Altamont features in a new book, The Irish Garden, by Jane Powers. Its images are hard to resist: a meadow of buttercups washing up to the handsome front of Salthill House in County Donegal; Carl Wright's astonishing garden "on loan from a savage landscape" in the Burren, County Clare; the enchanting cottage orné superbly restored by potter Nicholas Mosse and his wife in the glen at Kilfane, County Kilkenny. I first went to Kilfane more than 20 years ago and still dream of perhaps persuading the Mosses to let me sleep a night in this little cottage, filled with the sound of a waterfall that, at first, they didn't know they had.

The waterfall, silent and waterless when they first arrived in Kilfane, had once formed the centrepiece of a then fashionably melancholy woodland walk, laid out in the 1790s by Sir Richard Power, who owned Kilfane.

This was not a garden in the modern sense. It was a natural landscape, carefully tweaked at various points, to provide views that would inspire, impress and frighten (but only in the most delicious way). Through thickly planted woodlands of beech, sweet chestnut, oak and Scots pine, Power laid out winding paths that plunged down into a natural ravine. He made bridges to cross the stream that crashed between the rugged boulders.

Eventually, the path emerged at a hidden glade where there was the obligatory hermit's cell and a small, thatched retreat – the cottage orné of which I still dream. After shuddering pleasurably in the damp of the grotto, Power's guests could take tea in the cottage, before returning by a circular route to the house.

A series of sketches, unearthed by the Mosses, show the Kilfane glen and waterfall at its peak in 1804 – yet only 15 years later it was being described as "somewhat of a has-been". But Power had worked hard to contrive the Kilfane waterfall, constructing a mile-long conduit to carry a stream to the top of the rockface in front of the little cottage. Getting the water to flow again was the first object of the Mosses' restoration programme.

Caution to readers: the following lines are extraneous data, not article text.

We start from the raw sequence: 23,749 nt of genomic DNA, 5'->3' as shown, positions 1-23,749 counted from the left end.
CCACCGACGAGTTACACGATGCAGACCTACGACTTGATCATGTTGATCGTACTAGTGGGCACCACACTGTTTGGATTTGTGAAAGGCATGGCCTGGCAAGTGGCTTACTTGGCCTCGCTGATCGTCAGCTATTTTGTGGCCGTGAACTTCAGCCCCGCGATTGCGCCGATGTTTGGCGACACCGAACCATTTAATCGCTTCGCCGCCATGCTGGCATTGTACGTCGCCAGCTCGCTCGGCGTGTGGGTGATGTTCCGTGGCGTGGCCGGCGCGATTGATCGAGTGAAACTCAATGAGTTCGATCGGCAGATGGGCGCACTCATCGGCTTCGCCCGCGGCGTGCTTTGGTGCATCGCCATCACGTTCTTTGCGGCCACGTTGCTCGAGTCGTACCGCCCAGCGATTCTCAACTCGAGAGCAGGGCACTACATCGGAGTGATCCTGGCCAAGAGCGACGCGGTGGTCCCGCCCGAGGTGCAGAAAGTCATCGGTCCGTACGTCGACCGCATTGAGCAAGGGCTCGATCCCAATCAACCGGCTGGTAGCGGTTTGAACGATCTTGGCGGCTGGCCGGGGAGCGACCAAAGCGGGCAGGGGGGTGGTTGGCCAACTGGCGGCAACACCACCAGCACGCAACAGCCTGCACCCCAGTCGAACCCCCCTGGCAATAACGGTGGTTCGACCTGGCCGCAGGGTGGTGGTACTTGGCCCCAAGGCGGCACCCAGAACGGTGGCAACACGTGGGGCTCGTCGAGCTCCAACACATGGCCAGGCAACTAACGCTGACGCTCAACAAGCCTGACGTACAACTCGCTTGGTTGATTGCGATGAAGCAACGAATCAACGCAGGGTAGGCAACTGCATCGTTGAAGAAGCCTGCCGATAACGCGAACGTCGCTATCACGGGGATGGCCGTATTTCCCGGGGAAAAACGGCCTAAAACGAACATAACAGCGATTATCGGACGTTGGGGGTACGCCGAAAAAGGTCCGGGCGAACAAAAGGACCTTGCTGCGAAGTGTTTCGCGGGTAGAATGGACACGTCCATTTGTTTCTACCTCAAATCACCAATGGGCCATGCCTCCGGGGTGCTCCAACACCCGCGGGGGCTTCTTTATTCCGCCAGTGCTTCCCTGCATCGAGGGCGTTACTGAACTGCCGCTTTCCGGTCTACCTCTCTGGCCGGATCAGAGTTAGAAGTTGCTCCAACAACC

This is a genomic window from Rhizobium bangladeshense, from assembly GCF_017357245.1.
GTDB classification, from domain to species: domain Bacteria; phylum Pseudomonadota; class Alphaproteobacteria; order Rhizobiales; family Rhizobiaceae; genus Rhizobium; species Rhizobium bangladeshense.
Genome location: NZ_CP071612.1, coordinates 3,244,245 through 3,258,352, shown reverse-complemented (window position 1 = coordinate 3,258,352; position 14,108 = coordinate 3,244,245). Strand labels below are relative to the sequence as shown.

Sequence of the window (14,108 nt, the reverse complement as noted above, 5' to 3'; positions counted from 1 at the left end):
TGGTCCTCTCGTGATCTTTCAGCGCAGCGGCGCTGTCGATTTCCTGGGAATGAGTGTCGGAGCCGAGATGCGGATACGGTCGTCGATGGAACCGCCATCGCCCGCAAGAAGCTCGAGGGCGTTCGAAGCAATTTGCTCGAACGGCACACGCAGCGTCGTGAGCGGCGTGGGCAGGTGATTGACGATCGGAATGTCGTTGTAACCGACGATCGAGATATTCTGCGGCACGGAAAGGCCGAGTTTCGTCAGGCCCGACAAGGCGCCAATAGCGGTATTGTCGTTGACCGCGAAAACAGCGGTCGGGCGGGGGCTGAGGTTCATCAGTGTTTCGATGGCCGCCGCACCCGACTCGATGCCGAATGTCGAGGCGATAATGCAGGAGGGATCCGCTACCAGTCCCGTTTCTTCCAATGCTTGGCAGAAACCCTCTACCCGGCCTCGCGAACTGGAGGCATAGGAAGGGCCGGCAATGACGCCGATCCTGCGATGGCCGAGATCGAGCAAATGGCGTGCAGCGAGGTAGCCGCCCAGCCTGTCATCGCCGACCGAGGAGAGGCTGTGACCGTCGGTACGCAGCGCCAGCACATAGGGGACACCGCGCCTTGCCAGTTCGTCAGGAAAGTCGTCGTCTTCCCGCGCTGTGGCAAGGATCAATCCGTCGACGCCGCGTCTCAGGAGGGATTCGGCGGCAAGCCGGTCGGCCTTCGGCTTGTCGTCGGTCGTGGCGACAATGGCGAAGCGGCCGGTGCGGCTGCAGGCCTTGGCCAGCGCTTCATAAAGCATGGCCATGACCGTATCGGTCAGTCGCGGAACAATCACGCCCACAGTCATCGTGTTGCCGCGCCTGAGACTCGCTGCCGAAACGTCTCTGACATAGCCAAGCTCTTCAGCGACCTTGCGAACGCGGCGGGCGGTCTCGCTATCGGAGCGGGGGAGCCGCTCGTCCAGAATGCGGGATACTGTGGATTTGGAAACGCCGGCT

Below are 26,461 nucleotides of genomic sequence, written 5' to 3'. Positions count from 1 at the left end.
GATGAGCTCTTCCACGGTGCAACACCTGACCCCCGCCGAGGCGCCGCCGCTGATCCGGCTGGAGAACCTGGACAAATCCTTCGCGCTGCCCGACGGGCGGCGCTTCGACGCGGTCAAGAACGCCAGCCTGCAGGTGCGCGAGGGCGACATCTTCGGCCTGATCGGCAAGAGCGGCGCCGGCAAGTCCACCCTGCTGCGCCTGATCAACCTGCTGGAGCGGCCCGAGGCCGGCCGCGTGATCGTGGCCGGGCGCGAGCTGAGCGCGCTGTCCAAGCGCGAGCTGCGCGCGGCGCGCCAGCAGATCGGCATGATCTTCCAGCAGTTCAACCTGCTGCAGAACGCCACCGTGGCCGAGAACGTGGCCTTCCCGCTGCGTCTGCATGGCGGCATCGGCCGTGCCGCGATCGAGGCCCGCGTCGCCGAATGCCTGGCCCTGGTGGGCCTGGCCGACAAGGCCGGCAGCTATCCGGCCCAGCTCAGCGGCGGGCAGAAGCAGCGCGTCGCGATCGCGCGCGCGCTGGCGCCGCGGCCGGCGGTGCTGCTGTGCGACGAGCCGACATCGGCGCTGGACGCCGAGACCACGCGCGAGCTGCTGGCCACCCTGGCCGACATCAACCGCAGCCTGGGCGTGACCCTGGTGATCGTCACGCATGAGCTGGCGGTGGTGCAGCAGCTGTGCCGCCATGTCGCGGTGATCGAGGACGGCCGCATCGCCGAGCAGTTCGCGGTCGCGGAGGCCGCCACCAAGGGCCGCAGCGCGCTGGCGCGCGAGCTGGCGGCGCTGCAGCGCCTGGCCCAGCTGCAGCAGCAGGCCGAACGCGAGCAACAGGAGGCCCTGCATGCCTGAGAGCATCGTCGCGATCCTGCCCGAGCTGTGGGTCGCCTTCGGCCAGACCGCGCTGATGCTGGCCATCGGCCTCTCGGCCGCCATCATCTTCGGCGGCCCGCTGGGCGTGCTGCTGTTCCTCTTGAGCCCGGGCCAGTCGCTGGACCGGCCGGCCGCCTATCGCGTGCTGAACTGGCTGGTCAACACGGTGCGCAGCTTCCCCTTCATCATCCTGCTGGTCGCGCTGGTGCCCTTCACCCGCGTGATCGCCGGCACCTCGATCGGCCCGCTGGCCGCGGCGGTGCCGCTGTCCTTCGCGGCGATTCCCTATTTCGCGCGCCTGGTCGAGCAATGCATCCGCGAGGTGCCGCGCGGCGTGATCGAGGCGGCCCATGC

Then they found the footings of the original cottage porch, familiar to them from the 1804 drawings. Although by then buried under a foot and a half of debris, they gave vital clues as to the orientation of the cottage. "The rest," says Susan Mosse, "was easy." I'm left wondering what "difficult" might mean to the magnificent Mosses.

Hardymount Gardens, Tullow, Co Carlow, open daily until the end of August – +353 (0)59 915 1769; Altamont Gardens,Tullow, open daily – +353 (0)59 915 9444; Kilfane glen, Co Kilkenny is open daily until the end of August – visit

Photographs by Jonathan Hession, from 'The Irish Garden' by Jane Powers (Frances Lincoln, £40)



* Increase stocks of hybrid berries such as loganberry and tayberry by tip layering. Bury the tip of a shoot about 15cm/6in down in the soil, and firm the earth around it. By spring it should be well rooted.

* Pick and prune late-fruiting blackcurrants in one fell swoop by cutting back all the stems carrying berries to a strong new shoot. On old bushes or those which do not have much non-fruiting growth, cut out about a third of the branches entirely, taking them back to the base.

* Rambler roses and other climbing roses that only have one flush of flower should be pruned as soon as the flowers fade. With ramblers, take out one old stem for each new one that has grown. With climbers, cut just above a vigorous new side-shoot.

* Cut back helianthemums (rock roses). Delphiniums may give a second late show if you cut down the old flowered stems.


Anna Atkins, who was born in Kent in 1799, was one of the first English botanists to experiment with photography, often involving plants. Some of her work is in the Horniman Museum in London, complemented by a series of plant silhouettes by Edward Chell. Until 6 December;